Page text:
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California received an “F” when it comes to government spending transparency, according to “Following the Money 2015: How the 50 States Rate in Providing Online Access to Government Spending Data,” the sixth annual report of its kind by the California Public Interest Research Group Education Fund. California's grade remains unchanged from last year's, with the state lagging far behind its peers.
This year’s report recognized more states as leaders than ever before, with all but two states allowing users to search the online checkbook by agency, keyword or vendor, or some combination of the three. Likewise, 44 states now provide checkbook-level data for one or more economic development subsidy programs. Some states have even innovated entirely new features.
“This year, most states have made their budgets more open to the public, allowing users to better scrutinize how the government uses their tax dollars,” said Emily Rusch, Executive Director of CALPIRG. "California, however, has remained stagnant, with a long way to go."
Officials from California and 46 other states provided the researchers with feedback on their initial evaluation of state transparency websites.
Based on an inventory of the content and ease-of-use of states' transparency websites, the “Following the Money 2015” report assigns each state a grade of “A” to “F.” The leading states with the most comprehensive transparency websites are Ohio, Indiana, Wisconsin, Oregon, Louisiana, Connecticut, Massachusetts, Florida, Iowa, Illinois, Montana, New York, Texas, and South Dakota.
California is one of just three “failing” states, with its score unchanged from last year. The state’s primary obstacle has been bureaucratic fragmentation of its data, with many portions of its expenditure data available online but scattered across various agency websites. In this way, the state fails to provide a “one-stop” transparency portal for citizens, which is important for the report’s rankings and for overall useability. For example, the state produces tax expenditure reports and publishes data on the Film and Television Production Incentive, but these are not available via a central transparency website, making this valuable information difficult to find for citizens and others who may not already know where to look. It would be relatively easy for California to substantially improve its score by providing clear links to sources of data from a central website.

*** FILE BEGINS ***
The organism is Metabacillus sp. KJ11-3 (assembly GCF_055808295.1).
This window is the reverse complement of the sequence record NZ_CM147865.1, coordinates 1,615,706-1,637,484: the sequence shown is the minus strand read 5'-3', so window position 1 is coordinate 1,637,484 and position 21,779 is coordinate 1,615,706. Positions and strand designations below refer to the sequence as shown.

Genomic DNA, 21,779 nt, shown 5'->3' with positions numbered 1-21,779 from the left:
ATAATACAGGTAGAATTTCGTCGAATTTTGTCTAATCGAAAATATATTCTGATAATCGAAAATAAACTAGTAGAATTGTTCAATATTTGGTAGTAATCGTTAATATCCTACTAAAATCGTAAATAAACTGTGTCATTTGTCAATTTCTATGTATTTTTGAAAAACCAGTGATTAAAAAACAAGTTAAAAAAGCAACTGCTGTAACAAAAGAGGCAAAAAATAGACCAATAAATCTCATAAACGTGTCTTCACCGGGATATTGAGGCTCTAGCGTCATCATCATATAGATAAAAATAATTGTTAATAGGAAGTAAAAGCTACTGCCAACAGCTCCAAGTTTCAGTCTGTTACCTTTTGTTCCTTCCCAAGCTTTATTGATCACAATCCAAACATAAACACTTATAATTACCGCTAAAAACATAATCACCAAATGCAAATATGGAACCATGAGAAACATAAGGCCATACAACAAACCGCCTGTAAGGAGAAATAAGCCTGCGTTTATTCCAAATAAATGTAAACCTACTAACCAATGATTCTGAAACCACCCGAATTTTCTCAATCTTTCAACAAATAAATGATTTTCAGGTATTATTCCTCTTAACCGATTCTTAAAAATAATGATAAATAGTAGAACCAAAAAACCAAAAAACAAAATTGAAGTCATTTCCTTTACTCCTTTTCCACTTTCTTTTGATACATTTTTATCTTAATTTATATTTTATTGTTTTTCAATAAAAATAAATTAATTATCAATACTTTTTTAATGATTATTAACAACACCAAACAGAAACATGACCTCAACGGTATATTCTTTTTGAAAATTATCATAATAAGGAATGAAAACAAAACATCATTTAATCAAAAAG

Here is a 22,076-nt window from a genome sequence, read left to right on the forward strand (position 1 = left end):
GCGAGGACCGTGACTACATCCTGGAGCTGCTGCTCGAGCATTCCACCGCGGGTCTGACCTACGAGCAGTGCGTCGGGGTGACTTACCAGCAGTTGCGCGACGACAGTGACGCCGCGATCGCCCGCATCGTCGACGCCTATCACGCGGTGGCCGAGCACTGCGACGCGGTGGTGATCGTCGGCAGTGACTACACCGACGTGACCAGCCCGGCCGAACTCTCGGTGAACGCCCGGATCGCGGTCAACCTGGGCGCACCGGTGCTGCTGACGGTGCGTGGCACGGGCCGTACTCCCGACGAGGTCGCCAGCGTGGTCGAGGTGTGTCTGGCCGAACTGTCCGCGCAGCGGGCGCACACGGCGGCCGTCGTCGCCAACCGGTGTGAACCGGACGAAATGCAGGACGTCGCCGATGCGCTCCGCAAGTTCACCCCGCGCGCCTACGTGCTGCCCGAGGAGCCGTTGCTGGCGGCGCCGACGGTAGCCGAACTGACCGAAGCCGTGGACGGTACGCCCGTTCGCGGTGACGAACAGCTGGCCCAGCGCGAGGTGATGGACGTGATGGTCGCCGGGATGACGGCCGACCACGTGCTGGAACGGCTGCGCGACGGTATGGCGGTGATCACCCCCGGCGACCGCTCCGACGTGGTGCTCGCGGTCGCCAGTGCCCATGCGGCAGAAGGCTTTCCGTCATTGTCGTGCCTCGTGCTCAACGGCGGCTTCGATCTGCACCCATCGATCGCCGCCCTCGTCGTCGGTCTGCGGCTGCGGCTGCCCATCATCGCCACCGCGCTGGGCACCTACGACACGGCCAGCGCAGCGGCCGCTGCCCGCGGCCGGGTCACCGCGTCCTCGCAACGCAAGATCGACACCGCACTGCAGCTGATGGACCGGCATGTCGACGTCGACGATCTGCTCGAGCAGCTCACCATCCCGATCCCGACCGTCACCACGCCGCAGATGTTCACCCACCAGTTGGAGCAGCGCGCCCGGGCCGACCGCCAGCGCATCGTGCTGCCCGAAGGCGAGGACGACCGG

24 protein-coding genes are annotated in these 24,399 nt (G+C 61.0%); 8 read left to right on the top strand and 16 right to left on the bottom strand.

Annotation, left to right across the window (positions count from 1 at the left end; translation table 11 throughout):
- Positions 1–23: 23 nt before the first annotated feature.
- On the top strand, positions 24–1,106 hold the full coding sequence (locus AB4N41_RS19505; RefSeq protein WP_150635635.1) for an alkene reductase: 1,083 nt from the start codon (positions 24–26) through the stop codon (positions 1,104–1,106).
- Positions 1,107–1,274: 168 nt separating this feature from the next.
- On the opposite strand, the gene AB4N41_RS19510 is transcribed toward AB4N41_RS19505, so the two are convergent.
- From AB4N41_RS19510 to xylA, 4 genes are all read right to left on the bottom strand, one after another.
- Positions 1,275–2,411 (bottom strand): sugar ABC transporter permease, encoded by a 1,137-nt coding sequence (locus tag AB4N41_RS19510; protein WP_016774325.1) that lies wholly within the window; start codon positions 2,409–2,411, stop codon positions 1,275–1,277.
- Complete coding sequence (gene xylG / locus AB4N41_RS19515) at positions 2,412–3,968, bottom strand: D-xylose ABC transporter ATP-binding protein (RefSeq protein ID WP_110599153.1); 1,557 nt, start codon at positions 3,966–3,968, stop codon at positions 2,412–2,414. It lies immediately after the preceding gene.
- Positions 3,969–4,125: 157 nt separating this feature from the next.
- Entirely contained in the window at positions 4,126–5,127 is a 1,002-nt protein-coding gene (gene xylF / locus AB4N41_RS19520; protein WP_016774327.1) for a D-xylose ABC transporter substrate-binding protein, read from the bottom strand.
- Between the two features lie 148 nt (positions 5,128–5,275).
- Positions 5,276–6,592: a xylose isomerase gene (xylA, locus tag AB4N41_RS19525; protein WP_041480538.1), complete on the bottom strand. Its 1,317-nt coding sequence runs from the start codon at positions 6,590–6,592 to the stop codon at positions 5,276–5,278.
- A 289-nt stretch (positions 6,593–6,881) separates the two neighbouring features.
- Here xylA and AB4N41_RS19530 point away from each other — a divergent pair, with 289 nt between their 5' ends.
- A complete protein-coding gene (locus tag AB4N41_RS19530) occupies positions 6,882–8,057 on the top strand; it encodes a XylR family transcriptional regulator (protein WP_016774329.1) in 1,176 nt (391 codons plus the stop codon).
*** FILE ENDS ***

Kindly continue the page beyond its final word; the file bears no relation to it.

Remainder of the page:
States that have created or improved their online transparency have typically done so with little upfront cost. In fact, top-flight transparency websites can save money for taxpayers, while also restoring public confidence in government and preventing misspending and pay-to-play contracts. California officials reported that their transparency portal cost $200,000 from the existing budget of the Department of General Services to launch and costs $169,400 from the existing budget annually.
"Open and accessible state budgets are important so that the public can see where its tax dollars are being spent, and hold their state government accountable for its decisions," said Sunlight Foundation National Policy Manager Emily Shaw. "It's encouraging to see more states prioritizing open data policies and taking the steps necessary to make their data truly accessible."
State spending transparency appears to be a non-partisan issue. The report compared transparency scores with a variety of measures of state legislative, gubernatorial or public opinion partisanship and found that neither Republican nor Democratic states tended to have higher levels of spending disclosure.
The state of Ohio topped the rankings, climbing from a “D-” in 2014 to an “A+” this year for its improvements to the Online Checkbook transparency portal. Ohio Treasurer Josh Mandel said, “I’m proud to have built OhioCheckbook.com and taken Ohio’s transparency ranking from 46th to 1st in the nation. The work U.S. PIRG’s doing on open government is helping set off a national race for transparency. My office was motivated to participate in this race and we will continue to work with U.S. PIRG and others to empower taxpayers to hold public officials accountable.”
California’s transparency website is operated by the California Department of General Services. To visit it, click here: www.dgs.ca.gov
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